Civil rights era…in modern times

The Civil Rights Digital Library is the most ambitious and comprehensive initiative to date to deliver educational content on the Civil Rights Movement via the Web.

The CRDL promotes an enhanced understanding of the movement through its three principal components: 1) a digital video archive delivering 30 hours of historical news film allowing learners to be nearly eyewitnesses to key events of the Civil Rights Movement, 2) a civil rights portal providing a seamless virtual library on the Movement drawing on holdings from more than 90 libraries and allied organizations from across the nation, and 3) instructional materials to facilitate the use of the video content in the learning process.

The centerpiece of the site is a collection of more than 30 hours of historical news film held by the Walter J. Brown Media Archives and Peabody Awards Collection at the University of Georgia Libraries. These moving images-about 450 clips-cover a broad range of key civil rights events, including the desegregation of Central High School in Little Rock, Arkansas (1957); the Atlanta Temple bombing (1958); Atlanta sit-ins (1960); Freedom Rides (1961); desegregation of the University of Georgia and Georgia Tech (1961); the Albany Movement (1961-1962); desegregation of Ole Miss (1962) and University of Alabama (1963); and Americus Movement (1963, 1965); Birmingham demonstrations (1963); among many other topics.

The video archive covers both national figures and local leaders. There are more than two hours of film related to Martin Luther King Jr. in the collection. King’s role in the Albany Movement is documented extensively, including clips of speeches at mass meetings, his arrest by local police, press conferences, and his visit to a pool hall to urge local African Americans to adopt non-violence in achieving change in Albany. Among the clips is coverage of King’s reaction to President Kennedy’s assassination in 1963, his receipt of the Nobel Peace Prize in 1964, and his funeral in 1968.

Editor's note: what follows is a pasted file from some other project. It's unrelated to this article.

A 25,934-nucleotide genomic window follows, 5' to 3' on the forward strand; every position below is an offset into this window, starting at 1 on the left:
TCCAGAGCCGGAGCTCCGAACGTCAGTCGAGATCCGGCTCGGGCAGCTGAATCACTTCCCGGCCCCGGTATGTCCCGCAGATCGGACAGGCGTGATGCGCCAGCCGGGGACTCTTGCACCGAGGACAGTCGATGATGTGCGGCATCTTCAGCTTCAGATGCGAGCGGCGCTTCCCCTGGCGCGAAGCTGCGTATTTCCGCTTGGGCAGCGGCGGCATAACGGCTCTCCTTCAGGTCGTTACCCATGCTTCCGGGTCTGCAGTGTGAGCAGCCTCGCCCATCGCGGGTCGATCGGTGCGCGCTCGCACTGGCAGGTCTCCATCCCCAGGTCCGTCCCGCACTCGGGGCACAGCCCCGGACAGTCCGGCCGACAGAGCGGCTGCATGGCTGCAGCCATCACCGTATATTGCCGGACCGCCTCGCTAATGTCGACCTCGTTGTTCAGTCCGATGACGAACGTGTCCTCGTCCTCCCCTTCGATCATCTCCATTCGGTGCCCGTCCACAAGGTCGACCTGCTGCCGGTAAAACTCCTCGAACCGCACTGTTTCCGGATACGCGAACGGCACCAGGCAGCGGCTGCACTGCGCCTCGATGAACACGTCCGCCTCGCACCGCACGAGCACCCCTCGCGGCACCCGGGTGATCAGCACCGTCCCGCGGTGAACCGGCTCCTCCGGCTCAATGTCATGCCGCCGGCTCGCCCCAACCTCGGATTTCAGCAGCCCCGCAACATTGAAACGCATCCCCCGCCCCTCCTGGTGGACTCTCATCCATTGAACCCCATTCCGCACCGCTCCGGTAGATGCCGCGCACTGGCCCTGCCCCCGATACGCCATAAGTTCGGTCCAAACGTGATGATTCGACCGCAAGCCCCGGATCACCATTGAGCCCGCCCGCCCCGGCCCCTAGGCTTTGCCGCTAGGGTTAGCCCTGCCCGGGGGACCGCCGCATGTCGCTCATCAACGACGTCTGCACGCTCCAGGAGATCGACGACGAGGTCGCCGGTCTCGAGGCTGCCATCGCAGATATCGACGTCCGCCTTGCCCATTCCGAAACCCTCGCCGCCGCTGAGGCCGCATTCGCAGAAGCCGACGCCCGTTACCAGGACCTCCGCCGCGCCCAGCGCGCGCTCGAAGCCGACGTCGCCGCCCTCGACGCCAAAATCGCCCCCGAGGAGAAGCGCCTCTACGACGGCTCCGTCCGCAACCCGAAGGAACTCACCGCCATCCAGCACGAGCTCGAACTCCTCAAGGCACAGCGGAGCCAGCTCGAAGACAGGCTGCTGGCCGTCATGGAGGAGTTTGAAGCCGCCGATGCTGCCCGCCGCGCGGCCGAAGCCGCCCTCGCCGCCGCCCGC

In addition to the news film, the digital library includes related collections from 90 libraries, archives, and museums across the nation. Most are original documentation of the period, such as oral histories, letters, diaries, FBI files, and photographs.

A partnership with the online New Georgia Encyclopedia is a key component, providing concise, authoritative articles on events and individuals associated with the Civil Rights Movement in Georgia, supplemented by images and multi-media files.

The CRDL initiative includes a special site for teachers, called “Freedom on Film” that relates civil rights stories from nine Georgia towns and cities, along with related news film, discussion questions, lesson plans, and related readings. Freedom on Film is being developed by University of Georgia faculty and students, along with scholars from other institutions.

The Civil Rights Digital Library receives financial support from a National Leadership Grant for Libraries awarded to the University of Georgia by the Institute for Museum and Library Services. The CRDL will continue to grow through its partnerships with allied organizations across the U.S.